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Count not the years, make the years count

Mathabelazitha/the anvil BY ZIFISO MASIYE

For years now, knocking on 40, this week, every year I celebrate the birthdays of two great imbokodos in my life…my beautiful country, Zimbabwe, and my adorable wife, Sithenjisiwe.

But my cocky barber reckons the one is an elusive beautiful dream, shattered by Zanu PF and he fears, the other may be a cherished promise, bruised and battered by an ungrateful husband!

For I am no great traveller, but what little I have seen of the world suggests, on her 39th independence dance, with gold nuggets spewing and gushing freely from the belly of her broken mountains, that Zimbabwe is embellished with bountiful natural wealth, with bewitching splendour and seamless potential not comparable to any country out there. That sprawling mountain splendour of Inyanga may not escape you in spite of the horror blood-trail, courtesy of Idai.

The unaccounted skulls shoved down Bhalagwe will shock you to numbness, but the bewildering repertoire of balancing rocks, the timeless cave paintings embracing the betrayed bones of loved ones and the Lindibadzimu spirits of Matobo will charm and enchant you senseless. Mosi-O-Ya-Tunya long exhausted the Oxford dictionary for words of awe, though the grinding poverty of the People of-the-River is as legendary as “their” world wonder. A truly amazing people. A truly amazing country!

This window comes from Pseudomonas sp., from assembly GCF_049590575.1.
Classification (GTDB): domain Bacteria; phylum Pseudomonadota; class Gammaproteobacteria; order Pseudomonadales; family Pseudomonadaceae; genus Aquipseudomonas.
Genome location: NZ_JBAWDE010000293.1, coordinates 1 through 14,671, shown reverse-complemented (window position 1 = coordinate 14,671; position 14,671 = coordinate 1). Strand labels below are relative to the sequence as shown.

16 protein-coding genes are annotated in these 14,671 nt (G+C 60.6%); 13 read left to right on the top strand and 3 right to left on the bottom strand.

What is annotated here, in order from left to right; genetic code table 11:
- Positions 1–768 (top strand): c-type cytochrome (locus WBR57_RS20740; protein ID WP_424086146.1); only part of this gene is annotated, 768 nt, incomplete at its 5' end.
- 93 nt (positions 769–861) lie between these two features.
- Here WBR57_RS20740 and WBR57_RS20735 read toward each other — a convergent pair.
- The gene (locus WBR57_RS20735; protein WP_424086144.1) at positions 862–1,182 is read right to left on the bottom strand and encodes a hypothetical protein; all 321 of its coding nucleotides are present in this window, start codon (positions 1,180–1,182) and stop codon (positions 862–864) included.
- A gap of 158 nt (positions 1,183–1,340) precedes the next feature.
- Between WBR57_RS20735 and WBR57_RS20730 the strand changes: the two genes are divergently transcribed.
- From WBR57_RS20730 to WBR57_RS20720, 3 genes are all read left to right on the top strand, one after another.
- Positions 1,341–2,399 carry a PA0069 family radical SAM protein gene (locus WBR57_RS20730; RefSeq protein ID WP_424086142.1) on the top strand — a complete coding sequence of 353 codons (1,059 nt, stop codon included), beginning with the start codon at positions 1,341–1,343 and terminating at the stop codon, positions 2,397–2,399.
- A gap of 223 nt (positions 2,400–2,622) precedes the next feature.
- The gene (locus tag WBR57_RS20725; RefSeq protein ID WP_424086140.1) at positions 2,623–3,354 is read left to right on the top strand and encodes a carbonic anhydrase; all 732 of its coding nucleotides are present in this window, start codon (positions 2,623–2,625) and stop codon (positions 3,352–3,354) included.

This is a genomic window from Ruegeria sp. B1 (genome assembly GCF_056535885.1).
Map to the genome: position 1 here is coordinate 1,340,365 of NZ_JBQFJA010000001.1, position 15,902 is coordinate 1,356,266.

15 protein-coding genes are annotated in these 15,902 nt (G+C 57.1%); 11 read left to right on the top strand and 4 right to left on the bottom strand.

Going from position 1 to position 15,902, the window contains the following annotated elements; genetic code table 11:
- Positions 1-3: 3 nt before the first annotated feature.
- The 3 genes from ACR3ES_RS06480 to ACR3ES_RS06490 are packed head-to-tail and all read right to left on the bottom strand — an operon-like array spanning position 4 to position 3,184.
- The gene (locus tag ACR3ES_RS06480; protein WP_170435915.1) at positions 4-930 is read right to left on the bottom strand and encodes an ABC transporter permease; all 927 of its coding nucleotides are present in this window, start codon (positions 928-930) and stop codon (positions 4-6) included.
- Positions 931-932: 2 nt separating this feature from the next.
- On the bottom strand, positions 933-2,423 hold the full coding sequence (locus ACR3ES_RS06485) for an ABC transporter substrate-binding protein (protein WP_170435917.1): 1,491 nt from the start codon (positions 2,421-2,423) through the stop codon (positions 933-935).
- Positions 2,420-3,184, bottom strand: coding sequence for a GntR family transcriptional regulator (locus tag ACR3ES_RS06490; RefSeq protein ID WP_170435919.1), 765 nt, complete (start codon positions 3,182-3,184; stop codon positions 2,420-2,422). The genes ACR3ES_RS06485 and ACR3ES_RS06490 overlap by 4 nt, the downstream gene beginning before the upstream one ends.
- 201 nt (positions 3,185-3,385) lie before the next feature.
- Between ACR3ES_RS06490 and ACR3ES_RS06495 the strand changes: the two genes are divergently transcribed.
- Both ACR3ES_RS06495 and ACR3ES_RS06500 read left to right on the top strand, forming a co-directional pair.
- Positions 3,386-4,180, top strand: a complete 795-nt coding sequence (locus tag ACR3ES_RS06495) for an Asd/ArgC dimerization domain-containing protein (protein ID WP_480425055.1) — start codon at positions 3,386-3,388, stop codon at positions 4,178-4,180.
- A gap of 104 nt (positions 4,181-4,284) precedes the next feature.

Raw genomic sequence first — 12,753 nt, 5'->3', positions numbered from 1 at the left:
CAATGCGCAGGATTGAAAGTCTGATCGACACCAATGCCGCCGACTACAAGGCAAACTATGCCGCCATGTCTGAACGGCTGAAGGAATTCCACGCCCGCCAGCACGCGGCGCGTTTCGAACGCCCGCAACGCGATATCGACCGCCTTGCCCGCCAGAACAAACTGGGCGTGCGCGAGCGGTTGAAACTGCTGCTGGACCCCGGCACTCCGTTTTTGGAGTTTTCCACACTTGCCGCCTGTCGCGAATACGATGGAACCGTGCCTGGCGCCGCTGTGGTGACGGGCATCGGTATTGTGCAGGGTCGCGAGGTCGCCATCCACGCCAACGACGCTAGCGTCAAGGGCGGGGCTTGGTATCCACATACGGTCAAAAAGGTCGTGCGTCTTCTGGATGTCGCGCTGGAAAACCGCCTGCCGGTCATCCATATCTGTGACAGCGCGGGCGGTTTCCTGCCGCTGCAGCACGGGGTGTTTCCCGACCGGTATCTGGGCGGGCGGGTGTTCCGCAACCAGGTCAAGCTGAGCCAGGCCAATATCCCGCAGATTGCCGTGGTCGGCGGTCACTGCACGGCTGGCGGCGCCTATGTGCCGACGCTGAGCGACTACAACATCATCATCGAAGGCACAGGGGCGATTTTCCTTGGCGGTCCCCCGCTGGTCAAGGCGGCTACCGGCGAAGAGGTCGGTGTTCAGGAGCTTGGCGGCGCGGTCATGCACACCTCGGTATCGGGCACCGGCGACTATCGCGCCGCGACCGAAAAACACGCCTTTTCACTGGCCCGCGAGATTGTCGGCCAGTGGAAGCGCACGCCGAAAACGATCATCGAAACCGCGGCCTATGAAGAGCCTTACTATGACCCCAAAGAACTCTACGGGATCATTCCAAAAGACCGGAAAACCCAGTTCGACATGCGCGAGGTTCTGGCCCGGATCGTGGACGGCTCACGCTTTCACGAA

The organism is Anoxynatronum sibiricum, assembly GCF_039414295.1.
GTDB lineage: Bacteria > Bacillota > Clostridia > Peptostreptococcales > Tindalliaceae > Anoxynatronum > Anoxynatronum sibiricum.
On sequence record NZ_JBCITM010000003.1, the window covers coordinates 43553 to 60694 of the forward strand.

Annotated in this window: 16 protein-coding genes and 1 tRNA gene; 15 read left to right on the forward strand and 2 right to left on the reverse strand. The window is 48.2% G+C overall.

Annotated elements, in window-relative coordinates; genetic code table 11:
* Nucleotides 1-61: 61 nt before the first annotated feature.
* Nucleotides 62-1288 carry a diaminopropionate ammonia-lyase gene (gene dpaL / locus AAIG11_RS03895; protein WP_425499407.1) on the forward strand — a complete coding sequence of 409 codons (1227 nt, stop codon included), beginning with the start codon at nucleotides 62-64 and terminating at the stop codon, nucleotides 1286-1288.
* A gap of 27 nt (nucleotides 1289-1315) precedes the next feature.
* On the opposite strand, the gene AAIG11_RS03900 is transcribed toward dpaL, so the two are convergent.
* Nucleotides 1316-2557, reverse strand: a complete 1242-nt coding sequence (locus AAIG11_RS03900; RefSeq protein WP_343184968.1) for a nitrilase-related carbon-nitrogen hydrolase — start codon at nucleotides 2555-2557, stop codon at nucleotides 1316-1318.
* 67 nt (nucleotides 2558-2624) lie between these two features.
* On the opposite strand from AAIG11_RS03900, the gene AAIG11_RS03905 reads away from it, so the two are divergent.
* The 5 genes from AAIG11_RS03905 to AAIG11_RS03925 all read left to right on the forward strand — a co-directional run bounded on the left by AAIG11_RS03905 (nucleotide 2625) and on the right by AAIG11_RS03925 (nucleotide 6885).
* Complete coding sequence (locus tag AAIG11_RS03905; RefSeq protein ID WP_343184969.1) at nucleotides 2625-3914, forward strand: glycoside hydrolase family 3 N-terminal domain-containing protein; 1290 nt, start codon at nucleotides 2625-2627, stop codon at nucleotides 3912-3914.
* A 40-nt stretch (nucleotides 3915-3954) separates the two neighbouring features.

Neither too am I well-travelled in love, relationships and matters boudoir. But I have broken enough hearts and bruised my own too, to know that after all my travels in companionship and human connectedness, God parked me at the Mother of all Love stations. Thenji is incomparable. Today, at 51 she is more stunning than when she dazzled my eyes back on that university tennis court 30 years ago. I just realised that while my eyes were ever so drawn to her stunning beauty and deeply desirable femininity, what melted my heart year in, year out was the way she thought, it was her disarming humility and the spontaneous sparkle in her eyes when routinely she sacrificed her own happiness to bring a smile to another. Must be Scot Fitzgerald who captures my wife’s kind of beauty “No. She isn’t beautiful for something temporary as her looks. She is beautiful, deep down to her soul. ”

I made the usual error of announcing the double-barrelled anniversaries of my two-delights to my barber…. and soon I was at the receiving end of his customary forked-tongue jibes and salon lectures. His customary toothpick roving playfully from one end of his dark thick lips to another, his knowing eyes shifting from my balding patch to the mirror and his hands working with as expert ease and painstaking concentration as would an astronomy engineer fixing a spacecraft, my barber would, in between his casual humming of a feint Lovemore Majaivana rendition, take a deep sigh and hazard a casual running commentary:

“Congratulations… both to your wife and to your country Khiwa! We thank God for long years, good health and love….But like as it is in politics and sex, it is never the length that counts bro…it is the quality of life and the quality of love you have given the woman you call your wife that counts. I read where they said…Don’t count the years, but make the years count.” (Stops and chuckles his knowing laughter).

I found my barber’s comparison of my wife and my country’s birthdays somewhat jolting in remarkable ways. For he reckons: